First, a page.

The sector-wise agriculture credit disbursements during the last fiscal year showed diversification of the credit to non-farm sector as its share in the total credit disbursement increased. Similarly, recoveries of agriculture loans have shown significant improvement during last financial year as banks recovered 92% of their recoverable amounts.

The recently developed crop loan insurance scheme would be implemented from this Rabi crop. To facilitate small farmers, the government has agreed to share the premium cost of subsistence farmers.

The initiative would facilitate government efforts to alleviate poverty and also increase access to credit to rural/ farming community, besides banks can contribute to enhancing agriculture credit disbursement through a network of microfinance institutions.


Lately, the central bank announced raising the minimum capital requirement for all banks and development financial institutions (DFIs) to Rs 23 billion to push the sector for consolidation and to encourage a second-round of mergers and acquisitions. The central bank has also increased capital adequacy ratio to 10%. The foreign banks operating in Pakistan will also be required to increase their assigned capital to Rs 23 billion (net of losses) within the prescribed timelines. According to new requirement banks would have to raise their capital to Rs 23 billion by end 2013 in phases.

It is believed that raising minimum capital requirement would help the banks in reorganizing branch network. This demands different strategies for urban and rural areas. Increasing branches in the urban areas may be not be necessary because of introduction of 'branchless' banking. The banks have already invested huge amounts in technology and creating 'information highway, which is being used by all the banks. One such example is ATM network.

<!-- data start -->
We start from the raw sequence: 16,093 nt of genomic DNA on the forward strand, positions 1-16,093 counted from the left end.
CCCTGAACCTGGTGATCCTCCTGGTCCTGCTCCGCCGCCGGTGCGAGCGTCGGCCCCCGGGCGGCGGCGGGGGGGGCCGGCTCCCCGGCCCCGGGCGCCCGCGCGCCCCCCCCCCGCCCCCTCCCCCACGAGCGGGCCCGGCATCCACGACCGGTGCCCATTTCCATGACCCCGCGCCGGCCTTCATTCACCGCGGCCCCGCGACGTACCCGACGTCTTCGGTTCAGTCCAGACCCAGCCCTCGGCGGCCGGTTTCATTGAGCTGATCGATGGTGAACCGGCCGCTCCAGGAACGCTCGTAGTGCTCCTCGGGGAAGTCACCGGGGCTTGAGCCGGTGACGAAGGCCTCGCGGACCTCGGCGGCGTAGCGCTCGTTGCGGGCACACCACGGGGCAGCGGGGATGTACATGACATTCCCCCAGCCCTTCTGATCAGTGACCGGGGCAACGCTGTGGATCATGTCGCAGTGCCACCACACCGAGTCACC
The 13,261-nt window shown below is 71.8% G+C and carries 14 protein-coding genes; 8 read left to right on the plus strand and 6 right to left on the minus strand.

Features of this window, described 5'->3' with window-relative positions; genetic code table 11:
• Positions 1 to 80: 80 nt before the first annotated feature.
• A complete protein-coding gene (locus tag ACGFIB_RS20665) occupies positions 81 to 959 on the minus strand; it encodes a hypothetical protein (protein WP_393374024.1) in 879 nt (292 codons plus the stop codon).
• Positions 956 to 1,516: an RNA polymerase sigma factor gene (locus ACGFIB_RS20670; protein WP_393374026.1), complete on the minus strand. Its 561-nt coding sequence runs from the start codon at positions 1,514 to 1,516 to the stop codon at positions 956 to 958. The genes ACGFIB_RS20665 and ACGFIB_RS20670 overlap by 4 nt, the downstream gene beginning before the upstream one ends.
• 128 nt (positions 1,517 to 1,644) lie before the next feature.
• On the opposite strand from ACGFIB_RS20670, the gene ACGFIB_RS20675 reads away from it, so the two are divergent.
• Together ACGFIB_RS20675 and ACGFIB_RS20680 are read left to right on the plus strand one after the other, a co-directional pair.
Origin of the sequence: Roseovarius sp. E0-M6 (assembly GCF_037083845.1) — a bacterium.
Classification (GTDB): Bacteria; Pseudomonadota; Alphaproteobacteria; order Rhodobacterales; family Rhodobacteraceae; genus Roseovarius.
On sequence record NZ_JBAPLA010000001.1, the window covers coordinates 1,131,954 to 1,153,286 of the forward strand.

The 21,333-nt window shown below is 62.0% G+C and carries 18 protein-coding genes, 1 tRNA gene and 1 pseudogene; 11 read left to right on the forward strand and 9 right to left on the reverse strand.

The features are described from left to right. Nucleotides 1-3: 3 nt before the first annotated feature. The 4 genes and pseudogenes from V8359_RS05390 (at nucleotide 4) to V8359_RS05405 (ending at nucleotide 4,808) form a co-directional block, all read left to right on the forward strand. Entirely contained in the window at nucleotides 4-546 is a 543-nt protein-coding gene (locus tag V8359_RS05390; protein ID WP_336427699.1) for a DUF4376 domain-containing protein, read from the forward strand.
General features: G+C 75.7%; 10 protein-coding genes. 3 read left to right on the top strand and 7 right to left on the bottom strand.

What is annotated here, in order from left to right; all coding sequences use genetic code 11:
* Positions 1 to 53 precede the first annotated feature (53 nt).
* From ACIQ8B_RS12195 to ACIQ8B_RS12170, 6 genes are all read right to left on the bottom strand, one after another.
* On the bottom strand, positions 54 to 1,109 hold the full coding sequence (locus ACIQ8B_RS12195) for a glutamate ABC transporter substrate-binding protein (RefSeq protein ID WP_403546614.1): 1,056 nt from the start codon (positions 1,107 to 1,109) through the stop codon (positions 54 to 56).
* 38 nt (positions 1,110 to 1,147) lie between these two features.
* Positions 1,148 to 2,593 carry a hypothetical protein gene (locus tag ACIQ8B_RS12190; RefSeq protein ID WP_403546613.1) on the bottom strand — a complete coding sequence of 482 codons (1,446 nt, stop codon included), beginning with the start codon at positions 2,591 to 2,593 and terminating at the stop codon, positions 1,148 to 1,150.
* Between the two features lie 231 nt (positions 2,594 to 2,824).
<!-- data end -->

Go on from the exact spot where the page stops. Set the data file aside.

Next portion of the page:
As of 30th June 2008 the number of online branches was about 5,300 and number of ATMs exceeded 3,100 in the country. Using these machines account holders conducted more than 19 million transactions amounting to about 130 billion rupees. This clearly shows that account holders are exploiting technology advantage. However, these facilities are confined to big cities because people living in the rural areas really cannot take advantage of these facilities due to low level of literacy and also lack of such facilities in these areas.

Keeping the situation in the urban areas in view the commercial banks, as per approved plan, would open 600 branches during 2008, out of these 120 would be in the rural areas. Some of the critics are of the opinion that opening large number of branches may not be a prudent approach. To some extent they are right because in the past banks had opened large number of branches, which had to be closed down as they were not profitable.